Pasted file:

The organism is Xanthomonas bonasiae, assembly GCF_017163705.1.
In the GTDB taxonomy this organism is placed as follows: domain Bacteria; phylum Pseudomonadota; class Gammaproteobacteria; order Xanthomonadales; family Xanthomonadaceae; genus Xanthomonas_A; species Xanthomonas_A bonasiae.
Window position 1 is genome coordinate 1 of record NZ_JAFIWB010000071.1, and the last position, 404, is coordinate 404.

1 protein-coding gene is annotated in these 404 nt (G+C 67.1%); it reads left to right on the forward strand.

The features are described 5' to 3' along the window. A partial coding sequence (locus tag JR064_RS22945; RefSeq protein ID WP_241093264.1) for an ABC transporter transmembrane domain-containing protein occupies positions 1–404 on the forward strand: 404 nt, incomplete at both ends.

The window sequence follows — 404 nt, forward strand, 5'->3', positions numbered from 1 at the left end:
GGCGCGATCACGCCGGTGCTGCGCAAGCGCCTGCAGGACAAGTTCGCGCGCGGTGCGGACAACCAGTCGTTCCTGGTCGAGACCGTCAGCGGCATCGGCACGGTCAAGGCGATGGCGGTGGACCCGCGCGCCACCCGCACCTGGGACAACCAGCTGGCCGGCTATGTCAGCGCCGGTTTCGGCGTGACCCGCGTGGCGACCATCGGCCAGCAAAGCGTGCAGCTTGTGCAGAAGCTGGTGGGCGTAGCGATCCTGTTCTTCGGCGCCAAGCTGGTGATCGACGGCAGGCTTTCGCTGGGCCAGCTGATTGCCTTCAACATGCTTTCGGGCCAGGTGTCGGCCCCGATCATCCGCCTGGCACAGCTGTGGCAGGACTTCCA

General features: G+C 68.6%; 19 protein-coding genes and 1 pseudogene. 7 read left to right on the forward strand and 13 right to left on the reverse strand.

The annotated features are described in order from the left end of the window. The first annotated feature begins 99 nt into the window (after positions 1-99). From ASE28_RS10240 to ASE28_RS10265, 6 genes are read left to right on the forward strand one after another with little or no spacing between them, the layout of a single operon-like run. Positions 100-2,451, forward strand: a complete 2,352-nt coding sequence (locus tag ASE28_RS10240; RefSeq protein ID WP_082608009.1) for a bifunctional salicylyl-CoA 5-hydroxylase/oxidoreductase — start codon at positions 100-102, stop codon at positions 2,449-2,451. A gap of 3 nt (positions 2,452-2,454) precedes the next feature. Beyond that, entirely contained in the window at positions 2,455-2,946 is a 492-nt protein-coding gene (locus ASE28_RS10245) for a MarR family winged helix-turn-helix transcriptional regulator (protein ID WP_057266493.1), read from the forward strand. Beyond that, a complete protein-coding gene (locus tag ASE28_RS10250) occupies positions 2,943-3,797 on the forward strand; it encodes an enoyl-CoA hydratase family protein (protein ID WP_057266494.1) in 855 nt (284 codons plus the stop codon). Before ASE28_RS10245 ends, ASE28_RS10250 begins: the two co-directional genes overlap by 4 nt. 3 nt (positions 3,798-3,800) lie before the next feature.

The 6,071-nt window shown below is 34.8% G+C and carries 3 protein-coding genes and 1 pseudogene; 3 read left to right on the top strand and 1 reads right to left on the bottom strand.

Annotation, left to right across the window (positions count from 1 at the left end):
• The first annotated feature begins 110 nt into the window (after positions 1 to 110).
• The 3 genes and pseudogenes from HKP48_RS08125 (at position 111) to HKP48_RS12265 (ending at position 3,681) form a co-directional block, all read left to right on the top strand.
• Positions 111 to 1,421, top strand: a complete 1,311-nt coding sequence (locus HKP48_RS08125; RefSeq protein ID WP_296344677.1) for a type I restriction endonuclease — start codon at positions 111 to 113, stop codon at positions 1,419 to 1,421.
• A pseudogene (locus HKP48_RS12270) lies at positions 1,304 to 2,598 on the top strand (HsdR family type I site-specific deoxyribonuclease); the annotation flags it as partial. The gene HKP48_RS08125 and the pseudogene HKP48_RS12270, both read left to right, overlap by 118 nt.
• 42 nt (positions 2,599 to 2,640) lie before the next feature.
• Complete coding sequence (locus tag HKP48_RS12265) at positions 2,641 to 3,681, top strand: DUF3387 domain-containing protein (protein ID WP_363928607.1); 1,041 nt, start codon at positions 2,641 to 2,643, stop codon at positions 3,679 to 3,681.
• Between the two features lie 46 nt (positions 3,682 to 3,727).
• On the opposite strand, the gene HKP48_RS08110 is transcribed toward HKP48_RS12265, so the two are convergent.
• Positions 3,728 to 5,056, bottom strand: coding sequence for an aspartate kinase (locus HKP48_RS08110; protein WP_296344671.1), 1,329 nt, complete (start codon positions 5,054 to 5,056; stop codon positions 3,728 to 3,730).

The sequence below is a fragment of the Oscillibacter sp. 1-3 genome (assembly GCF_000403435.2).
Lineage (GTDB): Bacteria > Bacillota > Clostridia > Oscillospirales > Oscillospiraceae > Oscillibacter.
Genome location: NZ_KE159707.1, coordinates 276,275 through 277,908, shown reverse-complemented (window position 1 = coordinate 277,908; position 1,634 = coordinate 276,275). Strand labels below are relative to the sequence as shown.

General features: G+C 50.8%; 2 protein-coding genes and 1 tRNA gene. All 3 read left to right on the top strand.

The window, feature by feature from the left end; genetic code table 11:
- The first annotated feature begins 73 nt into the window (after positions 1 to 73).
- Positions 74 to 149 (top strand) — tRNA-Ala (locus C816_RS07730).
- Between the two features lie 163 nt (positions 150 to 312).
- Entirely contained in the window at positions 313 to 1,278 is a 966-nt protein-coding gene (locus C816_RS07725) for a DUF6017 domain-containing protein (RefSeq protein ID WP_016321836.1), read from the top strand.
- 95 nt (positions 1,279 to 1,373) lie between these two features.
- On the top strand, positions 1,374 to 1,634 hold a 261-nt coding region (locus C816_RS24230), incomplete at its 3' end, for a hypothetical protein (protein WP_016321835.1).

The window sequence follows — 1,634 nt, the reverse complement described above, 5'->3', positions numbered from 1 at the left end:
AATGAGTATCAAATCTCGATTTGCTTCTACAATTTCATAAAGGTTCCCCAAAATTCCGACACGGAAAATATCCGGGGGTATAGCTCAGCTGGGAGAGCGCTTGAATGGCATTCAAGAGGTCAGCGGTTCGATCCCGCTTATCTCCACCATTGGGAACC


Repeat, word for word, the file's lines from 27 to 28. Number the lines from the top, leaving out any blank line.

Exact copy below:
- Positions 74 to 149 (top strand) — tRNA-Ala (locus C816_RS07730).
- Between the two features lie 163 nt (positions 150 to 312).